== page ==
So the train trip began.
 the men from Doon's (presumably the catering company with the contract to feed travellers on the "air conditioned chair carriage") distributed large bottles of water. Then Came morning tea:hot water, tea bags and two Mini Marie biscuits in a sealed bag followed about an hour later by breakfast.  Two
spiced veggie patties of some kind, two slices of bread in a sealed bag., butter and jam.

This duly consumed we settled down the read our complimentary copies of the Times Of India.  This has to rate as one of our favourite newspapers ever.  A peculiar mix of formal English and slang. I ask you, how many of papers can you think of that would use the eord "tizzy" in a headline. It read "unclaimed bag throws cops into a tizzy".  How can you not love a publication like that?  In a story
about school bullying it breathlessly informed us that the boys "were hurling.  the choicest of abuses" never has a newspaper kept us so entertained for so long.

We  also had the singalong seniors. This merry little band, while we were waiting outside a station for goodness know why decided it was time to sing. Led by a jolly man in a flat cap they sang and clapped numerous songs in Hindi.  After we started moving again flat cap gave way to pleasant looking man in a hideous green plaid blazer who earnestly began telling a story of some kind. We

heard the names Queen Victoria and Elizabeth mentioned.  Was he a professor giving a history talk to a school for seniors? He was so serious, but no it was a joke. Hilarious at that because most of the carriage was laughing except us, the only westerners in the joint. We smiled uncomprehendingly  and wished we could speak Hindi because judging by the reaction, the joke must have been a doozy.

We got to Amritsar on time and were met by "my man in Amritsar" we've begun referring to him as Myman because he didn't introduce himself. So at the hotel a swarm of staff descended upon us divested us of our meagre baggage, ushered us to  a seat, plied us with mango juice and spectacularly tasty cookies while they took our passport details.  We were then ushered up to our room whereupon much consternation came upon the land. We booked a triple room only there was one King sized bed. There was a small settee which we figured had to be a sofa bed but no. An exploration of every nook and cranny failed to reveal the 2nd bed. We asked the porter when he showed up and with his limited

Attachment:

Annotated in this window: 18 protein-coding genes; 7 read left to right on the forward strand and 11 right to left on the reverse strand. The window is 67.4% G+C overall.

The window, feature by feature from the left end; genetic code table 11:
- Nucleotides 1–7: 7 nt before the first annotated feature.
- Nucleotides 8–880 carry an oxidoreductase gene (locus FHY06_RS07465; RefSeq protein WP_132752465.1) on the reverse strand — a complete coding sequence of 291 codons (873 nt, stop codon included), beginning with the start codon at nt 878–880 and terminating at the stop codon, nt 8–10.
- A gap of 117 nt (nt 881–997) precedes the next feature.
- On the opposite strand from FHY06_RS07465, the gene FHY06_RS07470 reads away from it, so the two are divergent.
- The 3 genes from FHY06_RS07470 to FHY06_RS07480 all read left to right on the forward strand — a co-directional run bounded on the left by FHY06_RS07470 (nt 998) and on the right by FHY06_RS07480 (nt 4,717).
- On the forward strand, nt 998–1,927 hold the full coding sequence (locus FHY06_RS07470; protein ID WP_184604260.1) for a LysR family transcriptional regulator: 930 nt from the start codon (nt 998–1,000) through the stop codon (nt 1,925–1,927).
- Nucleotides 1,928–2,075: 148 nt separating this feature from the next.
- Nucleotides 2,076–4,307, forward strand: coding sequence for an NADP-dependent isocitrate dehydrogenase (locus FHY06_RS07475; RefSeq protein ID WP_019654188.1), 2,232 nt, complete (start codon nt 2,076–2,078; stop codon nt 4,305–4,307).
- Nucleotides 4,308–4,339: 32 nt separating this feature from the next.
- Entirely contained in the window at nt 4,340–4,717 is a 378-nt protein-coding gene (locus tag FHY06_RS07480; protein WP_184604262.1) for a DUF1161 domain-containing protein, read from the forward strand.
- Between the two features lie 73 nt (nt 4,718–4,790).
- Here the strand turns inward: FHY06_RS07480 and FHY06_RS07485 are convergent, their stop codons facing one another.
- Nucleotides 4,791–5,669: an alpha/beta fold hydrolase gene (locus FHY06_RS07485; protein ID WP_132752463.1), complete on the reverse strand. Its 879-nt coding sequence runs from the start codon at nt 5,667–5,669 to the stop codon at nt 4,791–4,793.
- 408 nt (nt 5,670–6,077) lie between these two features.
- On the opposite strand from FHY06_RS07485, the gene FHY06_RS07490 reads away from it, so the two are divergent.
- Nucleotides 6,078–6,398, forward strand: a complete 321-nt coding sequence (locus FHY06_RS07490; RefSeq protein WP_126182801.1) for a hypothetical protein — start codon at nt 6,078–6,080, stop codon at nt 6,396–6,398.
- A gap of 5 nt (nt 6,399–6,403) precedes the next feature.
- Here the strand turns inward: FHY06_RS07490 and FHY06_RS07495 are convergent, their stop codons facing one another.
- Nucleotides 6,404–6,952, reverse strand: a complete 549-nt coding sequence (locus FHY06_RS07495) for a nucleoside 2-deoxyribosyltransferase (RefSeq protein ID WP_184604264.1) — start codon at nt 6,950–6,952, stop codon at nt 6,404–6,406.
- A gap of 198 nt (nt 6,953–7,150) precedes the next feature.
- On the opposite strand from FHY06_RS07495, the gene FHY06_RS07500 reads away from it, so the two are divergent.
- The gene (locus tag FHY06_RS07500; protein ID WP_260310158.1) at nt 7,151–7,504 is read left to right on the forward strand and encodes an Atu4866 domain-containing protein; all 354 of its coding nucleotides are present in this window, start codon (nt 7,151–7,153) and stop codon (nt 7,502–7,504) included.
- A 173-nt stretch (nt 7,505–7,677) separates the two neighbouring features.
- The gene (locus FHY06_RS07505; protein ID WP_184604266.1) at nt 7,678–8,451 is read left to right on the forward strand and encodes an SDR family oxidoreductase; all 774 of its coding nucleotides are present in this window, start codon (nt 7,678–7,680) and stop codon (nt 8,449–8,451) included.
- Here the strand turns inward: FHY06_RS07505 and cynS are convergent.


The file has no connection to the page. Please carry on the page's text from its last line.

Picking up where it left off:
English pointed to the small, glass topped coffee table. wot? Was Bernadette expected to curl up like a cat and sleep on that? Eventually light dawned as the porter explained to these apparently senileuncomprehending  fossils that, no try roulette move the coffee table and install the bed later. ( note: it is 7.20 pm with no sign of the promised bed.  Just as well we are off out soon to see great Goldn Tempke at night and he "ceremony" whatever that is. We've not been told. That's half the fun of here that glorious confusing uncertainty and the entertainment factor of letting our imaginations run wild with speculation.

Food remains amazing. We had wonderful late lunch in thr upmarket restaurant,  starters, rice, two mains, ranit as, bans bread wnd the ubiquitous Kingfisher beer all for about $60. Not each. Total cost of the lot.

One thing we've noticed about India apart from the horn. That's the ever present mobile ring tones. Where ever you go, whatever you do it is to the soundtrack of ringtones. There's no escaping them.

Ipad typing finger tired now. Shall rest and report back on our journey into thenight later

Toodle pip.